What you need to know:
- KWS rangers later killed the crocodile in River Kuja and retrieved the body of the child after dissecting the reptile.
- Besides deaths and injuries, some families are seeking compensation after their crops were destroyed by animals.
At least 24 families in Homa Bay County are seeking compensation from the Kenya Wildlife Service (KWS) after their kin were attacked by wild animals under different circumstances resulting in deaths, injuries and destruction of property.
The families want KWS to pay them for the losses amidst concerns from fishermen in the county that the payment process takes too long. The cases were recorded over the past 12 months.
KWS county warden Jackson Kibor said the latest cases are of hippopotamus and crocodile attacks.
The hippo attack happened in Lambwe East location, Mbita Sub-county, last month where a 41-year-old fisherman was attacked and injured as he was fishing at Kisaka beach. He survived the attack but with a broken arm.
Another attack which involved an 11-year-old pupil and a crocodile in Ndhiwa last week however resulted in the death of the child.
KWS rangers later killed the crocodile in River Kuja and retrieved the body of the child after dissecting the reptile.
Besides deaths and injuries, some families are seeking compensation after their crops were destroyed by animals.
Most families seeking compensation for the destruction of crops are those whose maize or other crops were eaten by monkeys and baboons.
Mr Kibor said all the 24 cases are before the county wildlife compensation committee for consideration. Five of the cases involve death while the remaining 19 are bodily injuries.
"We have witnessed increased cases of human-wildlife conflict in the county with 24 cases being reported in one year. The committee is looking at the cases," he said.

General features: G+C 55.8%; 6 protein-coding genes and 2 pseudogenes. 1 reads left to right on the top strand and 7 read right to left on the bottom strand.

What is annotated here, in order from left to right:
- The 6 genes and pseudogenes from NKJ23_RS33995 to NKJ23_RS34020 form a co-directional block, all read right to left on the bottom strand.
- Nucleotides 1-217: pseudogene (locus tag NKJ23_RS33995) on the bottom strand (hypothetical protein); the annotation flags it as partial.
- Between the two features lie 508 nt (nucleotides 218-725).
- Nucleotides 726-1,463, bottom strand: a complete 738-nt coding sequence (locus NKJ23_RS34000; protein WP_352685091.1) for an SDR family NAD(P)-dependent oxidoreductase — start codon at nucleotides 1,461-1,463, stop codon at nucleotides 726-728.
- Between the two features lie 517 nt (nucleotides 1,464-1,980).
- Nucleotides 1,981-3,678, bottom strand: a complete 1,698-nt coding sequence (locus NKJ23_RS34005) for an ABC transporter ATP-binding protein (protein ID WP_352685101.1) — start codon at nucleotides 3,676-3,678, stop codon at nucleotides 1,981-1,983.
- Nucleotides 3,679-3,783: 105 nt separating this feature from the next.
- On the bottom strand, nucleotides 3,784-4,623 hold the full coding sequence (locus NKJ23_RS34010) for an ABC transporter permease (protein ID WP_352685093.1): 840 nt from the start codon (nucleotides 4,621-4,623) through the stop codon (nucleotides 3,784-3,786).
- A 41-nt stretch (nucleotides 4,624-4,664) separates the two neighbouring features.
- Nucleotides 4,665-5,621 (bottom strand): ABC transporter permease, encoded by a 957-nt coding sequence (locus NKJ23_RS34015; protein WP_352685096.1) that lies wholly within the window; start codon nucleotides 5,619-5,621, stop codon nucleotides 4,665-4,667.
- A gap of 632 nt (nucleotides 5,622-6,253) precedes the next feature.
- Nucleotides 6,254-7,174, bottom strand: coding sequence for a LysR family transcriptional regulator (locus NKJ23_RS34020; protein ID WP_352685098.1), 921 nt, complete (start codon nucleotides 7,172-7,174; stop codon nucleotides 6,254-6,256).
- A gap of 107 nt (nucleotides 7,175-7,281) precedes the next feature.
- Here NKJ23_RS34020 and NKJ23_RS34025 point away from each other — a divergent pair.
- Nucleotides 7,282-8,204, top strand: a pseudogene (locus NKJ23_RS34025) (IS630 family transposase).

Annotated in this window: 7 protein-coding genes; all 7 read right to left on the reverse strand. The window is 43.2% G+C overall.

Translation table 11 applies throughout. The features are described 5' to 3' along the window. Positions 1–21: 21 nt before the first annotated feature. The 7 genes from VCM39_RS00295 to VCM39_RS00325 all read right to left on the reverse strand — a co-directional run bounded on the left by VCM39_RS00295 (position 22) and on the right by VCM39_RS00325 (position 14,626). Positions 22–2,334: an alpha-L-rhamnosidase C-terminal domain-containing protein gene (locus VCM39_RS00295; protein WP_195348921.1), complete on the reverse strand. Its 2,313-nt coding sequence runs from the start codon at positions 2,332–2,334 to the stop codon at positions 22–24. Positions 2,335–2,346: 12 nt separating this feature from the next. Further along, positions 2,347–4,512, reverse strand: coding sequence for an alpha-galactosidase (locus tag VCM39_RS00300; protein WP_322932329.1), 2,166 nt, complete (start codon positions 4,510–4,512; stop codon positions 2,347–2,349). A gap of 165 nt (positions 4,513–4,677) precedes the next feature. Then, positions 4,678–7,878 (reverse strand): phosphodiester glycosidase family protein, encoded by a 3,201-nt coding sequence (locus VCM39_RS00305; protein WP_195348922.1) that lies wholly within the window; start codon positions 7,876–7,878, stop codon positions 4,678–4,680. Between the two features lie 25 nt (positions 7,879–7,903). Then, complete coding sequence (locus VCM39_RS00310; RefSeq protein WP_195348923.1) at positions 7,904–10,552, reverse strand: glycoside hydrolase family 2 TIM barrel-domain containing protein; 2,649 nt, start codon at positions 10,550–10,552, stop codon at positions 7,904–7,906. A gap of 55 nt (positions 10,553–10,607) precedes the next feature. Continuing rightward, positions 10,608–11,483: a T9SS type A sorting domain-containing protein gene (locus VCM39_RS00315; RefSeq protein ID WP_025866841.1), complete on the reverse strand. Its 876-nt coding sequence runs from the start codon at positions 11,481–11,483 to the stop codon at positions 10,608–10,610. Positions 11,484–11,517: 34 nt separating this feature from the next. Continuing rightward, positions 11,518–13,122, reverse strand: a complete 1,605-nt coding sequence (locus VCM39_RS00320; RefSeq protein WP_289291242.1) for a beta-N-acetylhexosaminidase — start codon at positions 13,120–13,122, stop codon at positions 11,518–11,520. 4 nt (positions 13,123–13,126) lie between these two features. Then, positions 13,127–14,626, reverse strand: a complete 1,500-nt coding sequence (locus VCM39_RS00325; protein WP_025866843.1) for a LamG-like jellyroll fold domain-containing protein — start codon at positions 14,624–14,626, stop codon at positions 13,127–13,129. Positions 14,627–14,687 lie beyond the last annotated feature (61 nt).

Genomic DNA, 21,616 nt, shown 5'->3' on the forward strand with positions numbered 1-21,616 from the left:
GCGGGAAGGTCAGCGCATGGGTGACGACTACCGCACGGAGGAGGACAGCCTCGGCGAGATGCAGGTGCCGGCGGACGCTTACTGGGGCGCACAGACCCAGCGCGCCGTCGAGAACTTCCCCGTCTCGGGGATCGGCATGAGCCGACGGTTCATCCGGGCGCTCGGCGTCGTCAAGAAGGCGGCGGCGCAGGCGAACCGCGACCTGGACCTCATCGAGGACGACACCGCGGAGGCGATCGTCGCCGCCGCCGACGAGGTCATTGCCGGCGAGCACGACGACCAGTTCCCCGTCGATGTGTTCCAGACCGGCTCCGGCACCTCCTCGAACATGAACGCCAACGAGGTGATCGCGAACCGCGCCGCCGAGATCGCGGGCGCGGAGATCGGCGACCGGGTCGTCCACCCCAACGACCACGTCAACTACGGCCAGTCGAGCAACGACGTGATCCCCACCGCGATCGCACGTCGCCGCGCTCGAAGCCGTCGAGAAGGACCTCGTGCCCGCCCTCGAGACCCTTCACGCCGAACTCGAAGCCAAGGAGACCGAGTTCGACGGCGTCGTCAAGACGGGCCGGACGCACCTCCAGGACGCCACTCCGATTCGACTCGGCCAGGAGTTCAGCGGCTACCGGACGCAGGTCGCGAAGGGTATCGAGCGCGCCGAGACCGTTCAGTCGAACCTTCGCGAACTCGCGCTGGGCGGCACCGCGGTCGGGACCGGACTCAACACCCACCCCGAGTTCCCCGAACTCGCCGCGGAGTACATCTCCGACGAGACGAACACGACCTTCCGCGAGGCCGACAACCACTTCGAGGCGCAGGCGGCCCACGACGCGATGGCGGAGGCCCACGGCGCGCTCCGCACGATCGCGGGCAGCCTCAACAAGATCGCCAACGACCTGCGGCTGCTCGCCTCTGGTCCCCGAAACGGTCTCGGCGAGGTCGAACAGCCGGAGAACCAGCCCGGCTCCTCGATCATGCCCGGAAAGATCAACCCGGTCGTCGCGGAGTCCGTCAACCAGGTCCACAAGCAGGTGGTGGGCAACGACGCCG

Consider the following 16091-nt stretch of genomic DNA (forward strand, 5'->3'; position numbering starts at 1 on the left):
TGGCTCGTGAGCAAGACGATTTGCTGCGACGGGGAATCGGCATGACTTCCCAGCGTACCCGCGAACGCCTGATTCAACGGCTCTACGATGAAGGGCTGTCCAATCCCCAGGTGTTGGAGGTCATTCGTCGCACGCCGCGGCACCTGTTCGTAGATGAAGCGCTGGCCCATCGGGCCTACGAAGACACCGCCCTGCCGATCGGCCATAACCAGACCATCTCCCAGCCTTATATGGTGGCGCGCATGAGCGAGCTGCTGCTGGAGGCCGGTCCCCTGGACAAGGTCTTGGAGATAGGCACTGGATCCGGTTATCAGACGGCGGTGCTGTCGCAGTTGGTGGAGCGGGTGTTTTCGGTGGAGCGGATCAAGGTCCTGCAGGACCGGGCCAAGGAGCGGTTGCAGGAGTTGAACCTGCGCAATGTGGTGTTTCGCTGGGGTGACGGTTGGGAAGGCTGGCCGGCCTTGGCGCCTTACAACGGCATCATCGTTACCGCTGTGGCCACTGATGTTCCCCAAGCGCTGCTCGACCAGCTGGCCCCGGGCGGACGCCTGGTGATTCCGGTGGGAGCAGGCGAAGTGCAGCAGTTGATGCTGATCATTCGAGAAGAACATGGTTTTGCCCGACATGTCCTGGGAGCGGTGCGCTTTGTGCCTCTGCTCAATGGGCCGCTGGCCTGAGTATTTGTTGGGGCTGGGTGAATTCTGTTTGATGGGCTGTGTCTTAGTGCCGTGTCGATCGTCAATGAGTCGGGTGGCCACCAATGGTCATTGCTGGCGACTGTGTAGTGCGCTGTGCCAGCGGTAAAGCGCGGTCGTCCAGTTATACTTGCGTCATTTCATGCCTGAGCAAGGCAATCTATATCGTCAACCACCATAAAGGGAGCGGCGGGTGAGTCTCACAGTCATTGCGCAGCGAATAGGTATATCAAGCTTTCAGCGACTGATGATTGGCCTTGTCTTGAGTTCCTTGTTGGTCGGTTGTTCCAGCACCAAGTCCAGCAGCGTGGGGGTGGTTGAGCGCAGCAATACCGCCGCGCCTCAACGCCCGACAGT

County Beach Management Unit network chairman Edward Oremo accused KWS of delaying the process deliberately.
"Some families have lost hope along the way as they waited for compensation. Some relatives of victims, who should be paid die when waiting for the money which sometimes ends up not being paid," Mr Oremo said.
According to the beach management unit chairman, some fishermen have been seeking compensation for more than 10 years.
For the process to be successful, the KWS officer said some documents including medical and police reports must be filed properly.
"Sometimes some families fail to attach relevant documents on the compensation form making the process unable to complete. The forms can either be rejected or sent back to whoever filed them," Mr Kibor said.
He advised people living close to wildlife habitats to exercise caution when doing their daily activities.
"We will continue to hold sensitisation meetings with different communities and teach them how to co-exist with wildlife," Mr Kibor said.
He however cautioned the families that not all cases of deaths, injuries or crop destruction warrant automatic compensation.